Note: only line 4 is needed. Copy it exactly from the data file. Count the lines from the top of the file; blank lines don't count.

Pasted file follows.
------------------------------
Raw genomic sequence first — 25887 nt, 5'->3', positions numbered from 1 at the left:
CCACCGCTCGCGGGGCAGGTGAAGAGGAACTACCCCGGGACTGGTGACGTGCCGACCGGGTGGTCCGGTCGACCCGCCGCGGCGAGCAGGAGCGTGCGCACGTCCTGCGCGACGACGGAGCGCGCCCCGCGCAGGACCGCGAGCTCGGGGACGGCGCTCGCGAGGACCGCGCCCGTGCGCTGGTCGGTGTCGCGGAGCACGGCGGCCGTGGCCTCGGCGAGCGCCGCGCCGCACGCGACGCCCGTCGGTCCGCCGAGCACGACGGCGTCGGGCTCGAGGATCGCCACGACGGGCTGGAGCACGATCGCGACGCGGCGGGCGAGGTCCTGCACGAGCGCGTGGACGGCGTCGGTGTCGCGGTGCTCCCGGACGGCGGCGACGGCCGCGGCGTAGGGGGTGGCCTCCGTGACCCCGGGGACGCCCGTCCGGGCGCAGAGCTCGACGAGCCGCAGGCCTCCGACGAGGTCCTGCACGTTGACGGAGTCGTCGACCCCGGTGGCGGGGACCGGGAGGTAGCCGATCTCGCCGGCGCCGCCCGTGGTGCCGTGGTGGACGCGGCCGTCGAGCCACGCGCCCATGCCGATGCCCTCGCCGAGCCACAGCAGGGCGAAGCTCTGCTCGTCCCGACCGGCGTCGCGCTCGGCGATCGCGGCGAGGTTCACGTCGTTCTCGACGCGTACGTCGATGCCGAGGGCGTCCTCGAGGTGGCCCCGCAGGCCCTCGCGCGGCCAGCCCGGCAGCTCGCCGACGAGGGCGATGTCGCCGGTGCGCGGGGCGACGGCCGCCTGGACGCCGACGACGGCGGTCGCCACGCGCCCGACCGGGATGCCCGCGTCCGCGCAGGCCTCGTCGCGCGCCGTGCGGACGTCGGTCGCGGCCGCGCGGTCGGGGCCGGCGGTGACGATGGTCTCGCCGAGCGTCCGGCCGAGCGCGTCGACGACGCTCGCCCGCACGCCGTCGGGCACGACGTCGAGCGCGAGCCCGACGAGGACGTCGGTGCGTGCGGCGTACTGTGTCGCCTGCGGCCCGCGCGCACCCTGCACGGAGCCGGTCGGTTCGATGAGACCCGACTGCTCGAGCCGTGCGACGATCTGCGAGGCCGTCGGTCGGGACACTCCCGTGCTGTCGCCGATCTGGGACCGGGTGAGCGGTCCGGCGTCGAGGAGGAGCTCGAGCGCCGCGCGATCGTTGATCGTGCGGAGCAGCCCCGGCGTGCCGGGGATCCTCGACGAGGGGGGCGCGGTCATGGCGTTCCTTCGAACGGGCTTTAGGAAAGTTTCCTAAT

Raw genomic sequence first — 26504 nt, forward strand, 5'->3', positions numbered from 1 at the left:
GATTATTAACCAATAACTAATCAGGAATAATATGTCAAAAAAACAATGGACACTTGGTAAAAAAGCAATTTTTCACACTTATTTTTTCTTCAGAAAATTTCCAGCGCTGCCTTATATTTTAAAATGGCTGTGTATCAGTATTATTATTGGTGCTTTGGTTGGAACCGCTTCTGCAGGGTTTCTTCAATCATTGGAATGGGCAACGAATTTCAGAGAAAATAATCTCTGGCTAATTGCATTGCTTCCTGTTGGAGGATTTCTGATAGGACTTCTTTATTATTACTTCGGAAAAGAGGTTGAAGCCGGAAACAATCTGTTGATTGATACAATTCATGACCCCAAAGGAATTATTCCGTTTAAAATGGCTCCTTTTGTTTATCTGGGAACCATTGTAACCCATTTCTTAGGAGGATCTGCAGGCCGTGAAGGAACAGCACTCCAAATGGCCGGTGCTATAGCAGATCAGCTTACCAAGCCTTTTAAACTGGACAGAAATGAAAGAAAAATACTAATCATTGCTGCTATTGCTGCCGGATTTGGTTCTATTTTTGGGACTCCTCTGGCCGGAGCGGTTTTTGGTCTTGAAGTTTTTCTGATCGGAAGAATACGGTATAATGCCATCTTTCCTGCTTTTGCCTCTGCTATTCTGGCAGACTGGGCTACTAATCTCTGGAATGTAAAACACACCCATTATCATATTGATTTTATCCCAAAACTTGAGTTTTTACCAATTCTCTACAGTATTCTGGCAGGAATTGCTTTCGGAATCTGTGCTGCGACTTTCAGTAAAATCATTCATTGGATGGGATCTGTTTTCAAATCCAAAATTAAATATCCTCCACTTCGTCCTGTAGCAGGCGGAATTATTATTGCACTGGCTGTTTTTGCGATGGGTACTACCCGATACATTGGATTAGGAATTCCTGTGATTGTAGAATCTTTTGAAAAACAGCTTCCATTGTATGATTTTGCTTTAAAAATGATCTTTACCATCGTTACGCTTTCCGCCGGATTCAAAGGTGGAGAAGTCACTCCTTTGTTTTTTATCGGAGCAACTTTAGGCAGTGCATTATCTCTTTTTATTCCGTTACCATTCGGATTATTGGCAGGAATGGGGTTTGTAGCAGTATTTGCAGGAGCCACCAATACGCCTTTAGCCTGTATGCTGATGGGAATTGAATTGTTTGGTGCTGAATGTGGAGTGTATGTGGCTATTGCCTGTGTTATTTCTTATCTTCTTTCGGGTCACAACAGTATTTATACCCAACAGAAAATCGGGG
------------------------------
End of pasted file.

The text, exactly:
GATTATTAACCAATAACTAATCAGGAATAATATGTCAAAAAAACAATGGACACTTGGTAAAAAAGCAATTTTTCACACTTATTTTTTCTTCAGAAAATTTCCAGCGCTGCCTTATATTTTAAAATGGCTGTGTATCAGTATTATTATTGGTGCTTTGGTTGGAACCGCTTCTGCAGGGTTTCTTCAATCATTGGAATGGGCAACGAATTTCAGAGAAAATAATCTCTGGCTAATTGCATTGCTTCCTGTTGGAGGATTTCTGATAGGACTTCTTTATTATTACTTCGGAAAAGAGGTTGAAGCCGGAAACAATCTGTTGATTGATACAATTCATGACCCCAAAGGAATTATTCCGTTTAAAATGGCTCCTTTTGTTTATCTGGGAACCATTGTAACCCATTTCTTAGGAGGATCTGCAGGCCGTGAAGGAACAGCACTCCAAATGGCCGGTGCTATAGCAGATCAGCTTACCAAGCCTTTTAAACTGGACAGAAATGAAAGAAAAATACTAATCATTGCTGCTATTGCTGCCGGATTTGGTTCTATTTTTGGGACTCCTCTGGCCGGAGCGGTTTTTGGTCTTGAAGTTTTTCTGATCGGAAGAATACGGTATAATGCCATCTTTCCTGCTTTTGCCTCTGCTATTCTGGCAGACTGGGCTACTAATCTCTGGAATGTAAAACACACCCATTATCATATTGATTTTATCCCAAAACTTGAGTTTTTACCAATTCTCTACAGTATTCTGGCAGGAATTGCTTTCGGAATCTGTGCTGCGACTTTCAGTAAAATCATTCATTGGATGGGATCTGTTTTCAAATCCAAAATTAAATATCCTCCACTTCGTCCTGTAGCAGGCGGAATTATTATTGCACTGGCTGTTTTTGCGATGGGTACTACCCGATACATTGGATTAGGAATTCCTGTGATTGTAGAATCTTTTGAAAAACAGCTTCCATTGTATGATTTTGCTTTAAAAATGATCTTTACCATCGTTACGCTTTCCGCCGGATTCAAAGGTGGAGAAGTCACTCCTTTGTTTTTTATCGGAGCAACTTTAGGCAGTGCATTATCTCTTTTTATTCCGTTACCATTCGGATTATTGGCAGGAATGGGGTTTGTAGCAGTATTTGCAGGAGCCACCAATACGCCTTTAGCCTGTATGCTGATGGGAATTGAATTGTTTGGTGCTGAATGTGGAGTGTATGTGGCTATTGCCTGTGTTATTTCTTATCTTCTTTCGGGTCACAACAGTATTTATACCCAACAGAAAATCGGGG